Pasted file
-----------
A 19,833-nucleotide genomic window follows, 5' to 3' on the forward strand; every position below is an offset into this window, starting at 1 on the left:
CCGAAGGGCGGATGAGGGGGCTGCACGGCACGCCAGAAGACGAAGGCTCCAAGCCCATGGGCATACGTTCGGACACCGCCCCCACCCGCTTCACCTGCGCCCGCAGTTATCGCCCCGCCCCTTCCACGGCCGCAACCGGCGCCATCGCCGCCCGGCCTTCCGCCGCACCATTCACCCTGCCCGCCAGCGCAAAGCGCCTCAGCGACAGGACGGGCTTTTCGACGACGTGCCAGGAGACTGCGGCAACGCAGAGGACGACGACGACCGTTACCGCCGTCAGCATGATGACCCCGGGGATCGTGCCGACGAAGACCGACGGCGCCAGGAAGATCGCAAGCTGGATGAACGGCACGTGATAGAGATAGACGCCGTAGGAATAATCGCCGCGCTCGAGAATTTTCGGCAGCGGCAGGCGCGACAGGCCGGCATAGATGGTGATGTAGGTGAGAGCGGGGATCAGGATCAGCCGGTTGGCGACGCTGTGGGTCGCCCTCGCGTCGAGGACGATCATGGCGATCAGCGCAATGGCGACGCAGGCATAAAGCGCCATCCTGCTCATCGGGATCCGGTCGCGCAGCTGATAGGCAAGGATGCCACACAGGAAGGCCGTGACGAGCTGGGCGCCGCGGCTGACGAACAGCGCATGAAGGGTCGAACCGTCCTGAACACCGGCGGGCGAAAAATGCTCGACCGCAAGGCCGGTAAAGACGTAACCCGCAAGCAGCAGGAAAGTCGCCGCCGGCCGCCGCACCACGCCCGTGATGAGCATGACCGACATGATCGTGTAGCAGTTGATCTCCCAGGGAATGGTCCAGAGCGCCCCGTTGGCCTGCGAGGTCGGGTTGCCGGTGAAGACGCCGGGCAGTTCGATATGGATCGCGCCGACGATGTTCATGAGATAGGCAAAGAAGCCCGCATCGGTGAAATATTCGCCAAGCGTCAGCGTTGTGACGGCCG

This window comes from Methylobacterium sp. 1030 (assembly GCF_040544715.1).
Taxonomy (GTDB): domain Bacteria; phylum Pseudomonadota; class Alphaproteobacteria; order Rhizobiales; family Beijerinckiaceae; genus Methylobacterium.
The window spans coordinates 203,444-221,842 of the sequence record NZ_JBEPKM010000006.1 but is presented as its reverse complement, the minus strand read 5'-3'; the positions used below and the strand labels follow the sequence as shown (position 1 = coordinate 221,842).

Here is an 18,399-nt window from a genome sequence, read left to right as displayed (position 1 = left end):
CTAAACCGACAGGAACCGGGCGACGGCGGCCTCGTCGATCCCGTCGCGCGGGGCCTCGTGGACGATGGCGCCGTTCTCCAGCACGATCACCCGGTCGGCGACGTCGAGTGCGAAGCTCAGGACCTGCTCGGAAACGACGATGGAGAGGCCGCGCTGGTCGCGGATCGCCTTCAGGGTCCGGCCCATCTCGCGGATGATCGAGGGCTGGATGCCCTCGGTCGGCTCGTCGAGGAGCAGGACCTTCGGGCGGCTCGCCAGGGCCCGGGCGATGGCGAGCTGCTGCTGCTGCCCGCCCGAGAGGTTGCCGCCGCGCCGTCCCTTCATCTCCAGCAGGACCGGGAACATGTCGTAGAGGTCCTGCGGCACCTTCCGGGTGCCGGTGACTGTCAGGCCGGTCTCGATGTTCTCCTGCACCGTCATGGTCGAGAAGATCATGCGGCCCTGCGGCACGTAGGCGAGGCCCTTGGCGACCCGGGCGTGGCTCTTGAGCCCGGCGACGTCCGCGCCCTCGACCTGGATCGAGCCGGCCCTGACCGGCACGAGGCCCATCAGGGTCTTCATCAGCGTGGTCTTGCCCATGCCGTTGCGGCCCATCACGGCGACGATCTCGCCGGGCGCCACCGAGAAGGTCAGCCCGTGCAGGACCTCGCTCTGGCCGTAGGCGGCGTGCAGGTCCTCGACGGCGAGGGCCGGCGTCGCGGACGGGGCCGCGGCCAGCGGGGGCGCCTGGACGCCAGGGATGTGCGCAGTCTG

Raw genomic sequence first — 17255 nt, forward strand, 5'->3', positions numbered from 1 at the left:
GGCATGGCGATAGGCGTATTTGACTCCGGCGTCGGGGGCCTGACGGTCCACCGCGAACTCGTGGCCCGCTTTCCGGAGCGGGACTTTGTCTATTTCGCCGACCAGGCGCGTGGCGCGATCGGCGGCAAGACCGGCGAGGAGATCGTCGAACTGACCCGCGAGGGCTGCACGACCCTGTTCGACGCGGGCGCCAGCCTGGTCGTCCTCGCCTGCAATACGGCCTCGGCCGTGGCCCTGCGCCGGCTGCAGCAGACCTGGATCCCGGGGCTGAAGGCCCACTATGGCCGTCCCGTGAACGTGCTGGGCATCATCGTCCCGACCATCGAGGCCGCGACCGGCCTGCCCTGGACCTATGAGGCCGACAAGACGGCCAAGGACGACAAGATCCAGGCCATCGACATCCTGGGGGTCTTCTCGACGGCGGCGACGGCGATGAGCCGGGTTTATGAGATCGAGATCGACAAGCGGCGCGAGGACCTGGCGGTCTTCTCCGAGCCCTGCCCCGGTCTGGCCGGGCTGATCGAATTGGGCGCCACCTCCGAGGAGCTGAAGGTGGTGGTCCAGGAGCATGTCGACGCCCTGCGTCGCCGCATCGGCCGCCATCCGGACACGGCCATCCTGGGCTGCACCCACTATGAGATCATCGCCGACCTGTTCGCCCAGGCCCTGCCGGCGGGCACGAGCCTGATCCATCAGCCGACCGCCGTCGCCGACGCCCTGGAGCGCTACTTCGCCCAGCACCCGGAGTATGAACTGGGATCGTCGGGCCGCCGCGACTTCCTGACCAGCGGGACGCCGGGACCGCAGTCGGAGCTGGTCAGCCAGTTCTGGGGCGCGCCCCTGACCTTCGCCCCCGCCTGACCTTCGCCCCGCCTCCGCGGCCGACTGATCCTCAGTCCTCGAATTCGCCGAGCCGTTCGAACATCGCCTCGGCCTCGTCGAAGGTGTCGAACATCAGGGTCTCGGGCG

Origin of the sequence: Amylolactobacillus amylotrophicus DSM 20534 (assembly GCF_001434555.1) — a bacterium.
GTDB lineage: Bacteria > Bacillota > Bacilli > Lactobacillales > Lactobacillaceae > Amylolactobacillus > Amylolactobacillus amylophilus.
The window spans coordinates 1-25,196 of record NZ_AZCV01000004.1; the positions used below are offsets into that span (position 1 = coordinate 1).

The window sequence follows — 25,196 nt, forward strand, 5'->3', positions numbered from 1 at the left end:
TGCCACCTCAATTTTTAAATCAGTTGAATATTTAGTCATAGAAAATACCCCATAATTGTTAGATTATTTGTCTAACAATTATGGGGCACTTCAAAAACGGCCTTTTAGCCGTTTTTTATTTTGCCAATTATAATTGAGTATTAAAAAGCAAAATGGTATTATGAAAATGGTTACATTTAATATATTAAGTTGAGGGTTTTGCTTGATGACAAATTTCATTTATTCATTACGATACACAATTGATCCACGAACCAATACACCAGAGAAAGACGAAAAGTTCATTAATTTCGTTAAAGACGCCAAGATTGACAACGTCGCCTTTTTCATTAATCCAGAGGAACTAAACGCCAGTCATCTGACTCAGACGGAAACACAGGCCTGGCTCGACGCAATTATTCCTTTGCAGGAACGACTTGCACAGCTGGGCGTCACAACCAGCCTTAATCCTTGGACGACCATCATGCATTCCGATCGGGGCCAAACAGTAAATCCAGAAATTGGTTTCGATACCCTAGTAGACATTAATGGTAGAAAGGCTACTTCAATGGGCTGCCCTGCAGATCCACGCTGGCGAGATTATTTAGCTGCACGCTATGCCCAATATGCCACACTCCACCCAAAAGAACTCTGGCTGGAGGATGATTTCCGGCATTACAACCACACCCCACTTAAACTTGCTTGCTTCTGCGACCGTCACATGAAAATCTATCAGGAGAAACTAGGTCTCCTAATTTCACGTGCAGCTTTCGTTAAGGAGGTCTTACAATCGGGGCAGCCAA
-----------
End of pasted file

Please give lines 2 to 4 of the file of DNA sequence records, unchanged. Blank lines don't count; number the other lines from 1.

CCGAAGGGCGGATGAGGGGGCTGCACGGCACGCCAGAAGACGAAGGCTCCAAGCCCATGGGCATACGTTCGGACACCGCCCCCACCCGCTTCACCTGCGCCCGCAGTTATCGCCCCGCCCCTTCCACGGCCGCAACCGGCGCCATCGCCGCCCGGCCTTCCGCCGCACCATTCACCCTGCCCGCCAGCGCAAAGCGCCTCAGCGACAGGACGGGCTTTTCGACGACGTGCCAGGAGACTGCGGCAACGCAGAGGACGACGACGACCGTTACCGCCGTCAGCATGATGACCCCGGGGATCGTGCCGACGAAGACCGACGGCGCCAGGAAGATCGCAAGCTGGATGAACGGCACGTGATAGAGATAGACGCCGTAGGAATAATCGCCGCGCTCGAGAATTTTCGGCAGCGGCAGGCGCGACAGGCCGGCATAGATGGTGATGTAGGTGAGAGCGGGGATCAGGATCAGCCGGTTGGCGACGCTGTGGGTCGCCCTCGCGTCGAGGACGATCATGGCGATCAGCGCAATGGCGACGCAGGCATAAAGCGCCATCCTGCTCATCGGGATCCGGTCGCGCAGCTGATAGGCAAGGATGCCACACAGGAAGGCCGTGACGAGCTGGGCGCCGCGGCTGACGAACAGCGCATGAAGGGTCGAACCGTCCTGAACACCGGCGGGCGAAAAATGCTCGACCGCAAGGCCGGTAAAGACGTAACCCGCAAGCAGCAGGAAAGTCGCCGCCGGCCGCCGCACCACGCCCGTGATGAGCATGACCGACATGATCGTGTAGCAGTTGATCTCCCAGGGAATGGTCCAGAGCGCCCCGTTGGCCTGCGAGGTCGGGTTGCCGGTGAAGACGCCGGGCAGTTCGATATGGATCGCGCCGACGATGTTCATGAGATAGGCAAAGAAGCCCGCATCGGTGAAATATTCGCCAAGCGTCAGCGTTGTGACGGCCG

This window comes from Methylobacterium sp. 1030 (assembly GCF_040544715.1).
Taxonomy (GTDB): domain Bacteria; phylum Pseudomonadota; class Alphaproteobacteria; order Rhizobiales; family Beijerinckiaceae; genus Methylobacterium.